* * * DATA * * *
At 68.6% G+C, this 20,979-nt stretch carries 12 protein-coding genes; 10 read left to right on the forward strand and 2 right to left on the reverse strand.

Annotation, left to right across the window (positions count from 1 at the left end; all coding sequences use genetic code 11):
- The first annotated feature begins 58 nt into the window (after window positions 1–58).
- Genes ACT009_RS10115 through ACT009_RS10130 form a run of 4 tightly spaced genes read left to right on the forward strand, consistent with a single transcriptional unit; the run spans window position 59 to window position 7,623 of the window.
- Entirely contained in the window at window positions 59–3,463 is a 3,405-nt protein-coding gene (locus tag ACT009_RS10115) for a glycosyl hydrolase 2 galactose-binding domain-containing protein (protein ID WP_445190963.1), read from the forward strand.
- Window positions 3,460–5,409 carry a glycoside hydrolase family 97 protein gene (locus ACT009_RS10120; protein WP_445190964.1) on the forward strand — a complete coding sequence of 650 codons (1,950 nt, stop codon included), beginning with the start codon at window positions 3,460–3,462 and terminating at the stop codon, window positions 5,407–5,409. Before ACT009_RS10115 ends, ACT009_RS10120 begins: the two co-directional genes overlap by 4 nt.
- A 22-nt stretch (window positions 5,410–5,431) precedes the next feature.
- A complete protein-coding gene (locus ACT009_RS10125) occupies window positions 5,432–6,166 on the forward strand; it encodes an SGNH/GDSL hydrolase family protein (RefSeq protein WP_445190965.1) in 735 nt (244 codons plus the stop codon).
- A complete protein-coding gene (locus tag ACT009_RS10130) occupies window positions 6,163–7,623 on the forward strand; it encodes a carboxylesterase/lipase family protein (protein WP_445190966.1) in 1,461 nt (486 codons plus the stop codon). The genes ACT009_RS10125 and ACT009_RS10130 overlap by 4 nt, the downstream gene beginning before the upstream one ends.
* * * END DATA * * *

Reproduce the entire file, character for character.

At 68.6% G+C, this 20,979-nt stretch carries 12 protein-coding genes; 10 read left to right on the forward strand and 2 right to left on the reverse strand.

Annotation, left to right across the window (positions count from 1 at the left end; all coding sequences use genetic code 11):
- The first annotated feature begins 58 nt into the window (after window positions 1–58).
- Genes ACT009_RS10115 through ACT009_RS10130 form a run of 4 tightly spaced genes read left to right on the forward strand, consistent with a single transcriptional unit; the run spans window position 59 to window position 7,623 of the window.
- Entirely contained in the window at window positions 59–3,463 is a 3,405-nt protein-coding gene (locus tag ACT009_RS10115) for a glycosyl hydrolase 2 galactose-binding domain-containing protein (protein ID WP_445190963.1), read from the forward strand.
- Window positions 3,460–5,409 carry a glycoside hydrolase family 97 protein gene (locus ACT009_RS10120; protein WP_445190964.1) on the forward strand — a complete coding sequence of 650 codons (1,950 nt, stop codon included), beginning with the start codon at window positions 3,460–3,462 and terminating at the stop codon, window positions 5,407–5,409. Before ACT009_RS10115 ends, ACT009_RS10120 begins: the two co-directional genes overlap by 4 nt.
- A 22-nt stretch (window positions 5,410–5,431) precedes the next feature.
- A complete protein-coding gene (locus ACT009_RS10125) occupies window positions 5,432–6,166 on the forward strand; it encodes an SGNH/GDSL hydrolase family protein (RefSeq protein WP_445190965.1) in 735 nt (244 codons plus the stop codon).
- A complete protein-coding gene (locus tag ACT009_RS10130) occupies window positions 6,163–7,623 on the forward strand; it encodes a carboxylesterase/lipase family protein (protein WP_445190966.1) in 1,461 nt (486 codons plus the stop codon). The genes ACT009_RS10125 and ACT009_RS10130 overlap by 4 nt, the downstream gene beginning before the upstream one ends.